The wild swings in the equity markets have not shaken the investing view of Eric Wiegand, senior portfolio manager at U.S. Bank Private Wealth Management. He says economic and corporate earnings growth remains strong and he's sticking with a pro-growth stance, recommending investors continue to underweight defensive areas of the market.

“We’ve continued to re-enforce [our] pro-growth, or cyclical growth, mantra in our portfolios and are favouring those sectors, taking advantage of some of the volatility that the market has provided us with. And we continue to advise clients to underweight the more defensive sectors – things like utilities, telecom, and even select consumer staples.”

Picks: Utilities, telecom 

- Eric Wiegand, senior portfolio manager, U.S. Bank Private Wealth Management


Using the market swoon to buy stocks

The economy remains strong, earnings are still growing and interest rates are still low. Because of those factors David Dietze, founder, president & chief investment strategist, Point View Wealth Management, has been buying stocks when share prices have weakened. His favourite names include Bank of America and Exxon.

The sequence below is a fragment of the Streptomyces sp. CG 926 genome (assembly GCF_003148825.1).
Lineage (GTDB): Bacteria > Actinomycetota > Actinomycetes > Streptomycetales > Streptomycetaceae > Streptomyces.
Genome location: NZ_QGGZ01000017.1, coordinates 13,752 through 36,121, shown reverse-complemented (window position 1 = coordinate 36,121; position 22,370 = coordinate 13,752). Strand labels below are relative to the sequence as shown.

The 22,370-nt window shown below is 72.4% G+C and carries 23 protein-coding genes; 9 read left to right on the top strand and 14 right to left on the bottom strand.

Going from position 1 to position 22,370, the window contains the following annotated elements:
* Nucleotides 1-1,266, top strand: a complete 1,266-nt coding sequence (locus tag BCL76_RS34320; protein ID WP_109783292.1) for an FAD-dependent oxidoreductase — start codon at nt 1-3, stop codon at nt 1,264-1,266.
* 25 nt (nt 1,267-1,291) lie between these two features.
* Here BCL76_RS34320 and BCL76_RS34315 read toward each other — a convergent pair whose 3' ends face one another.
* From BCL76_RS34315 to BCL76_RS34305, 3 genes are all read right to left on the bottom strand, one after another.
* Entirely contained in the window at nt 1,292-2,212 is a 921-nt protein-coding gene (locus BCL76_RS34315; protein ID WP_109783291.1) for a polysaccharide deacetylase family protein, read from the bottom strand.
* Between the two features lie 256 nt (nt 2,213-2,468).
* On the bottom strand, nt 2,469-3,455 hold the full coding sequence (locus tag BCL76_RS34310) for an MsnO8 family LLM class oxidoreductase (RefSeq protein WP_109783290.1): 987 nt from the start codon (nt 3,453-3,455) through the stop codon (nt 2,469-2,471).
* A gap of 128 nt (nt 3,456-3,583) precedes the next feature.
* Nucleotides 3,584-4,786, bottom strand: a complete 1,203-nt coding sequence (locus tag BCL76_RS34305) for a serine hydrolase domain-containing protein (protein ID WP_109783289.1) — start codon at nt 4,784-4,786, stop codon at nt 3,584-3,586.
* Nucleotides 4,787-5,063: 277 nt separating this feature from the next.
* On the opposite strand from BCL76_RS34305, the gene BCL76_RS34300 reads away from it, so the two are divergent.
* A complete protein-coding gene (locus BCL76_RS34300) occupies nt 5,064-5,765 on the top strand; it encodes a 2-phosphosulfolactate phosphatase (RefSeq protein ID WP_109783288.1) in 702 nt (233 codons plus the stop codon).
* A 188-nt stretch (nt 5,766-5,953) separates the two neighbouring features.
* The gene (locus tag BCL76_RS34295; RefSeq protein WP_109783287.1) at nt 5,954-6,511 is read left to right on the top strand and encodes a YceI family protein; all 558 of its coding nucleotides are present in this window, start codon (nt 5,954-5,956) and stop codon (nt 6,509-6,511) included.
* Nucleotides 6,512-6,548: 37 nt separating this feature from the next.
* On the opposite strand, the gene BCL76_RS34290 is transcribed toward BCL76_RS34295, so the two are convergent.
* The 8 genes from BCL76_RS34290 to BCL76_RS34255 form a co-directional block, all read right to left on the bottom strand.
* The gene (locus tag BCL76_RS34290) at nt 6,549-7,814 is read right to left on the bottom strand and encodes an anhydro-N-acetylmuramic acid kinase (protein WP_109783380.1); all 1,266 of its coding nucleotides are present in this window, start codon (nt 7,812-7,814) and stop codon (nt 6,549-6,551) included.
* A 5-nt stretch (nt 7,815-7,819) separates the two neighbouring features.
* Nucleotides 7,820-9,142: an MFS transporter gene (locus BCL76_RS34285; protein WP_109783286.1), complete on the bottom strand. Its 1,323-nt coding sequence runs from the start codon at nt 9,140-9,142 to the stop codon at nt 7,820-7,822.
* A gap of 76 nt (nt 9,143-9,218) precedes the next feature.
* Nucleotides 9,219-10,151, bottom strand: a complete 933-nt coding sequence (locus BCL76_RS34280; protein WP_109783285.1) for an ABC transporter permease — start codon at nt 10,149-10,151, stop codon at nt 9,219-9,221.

“Coming up into this period, we’ve been trimming portfolios, looking for overpriced sectors, over-priced stocks – shedding them. Getting back to what our target allocations are. Then when the selloff came, as fast as we could, we were adding to selected positions because we are taking a longer-term view.... looking for those bargains when they presented themselves. I think that’s the intelligent way to do it.”

Picks: Energy and precious metals; healthcare and financials; utilities and some industrials 

- David Dietze, founder, president and chief investment strategist, Point View Wealth Management


Secret is to keep your wits about you during volatility: Capital Innovation's Underhill

Over the context of market history, the moves we've seen in equity markets over the past couple days haven't been that severe, says Michael Underhill, CIO of Capital Innovations. Underhill tells BNN why investors should expect more volatility.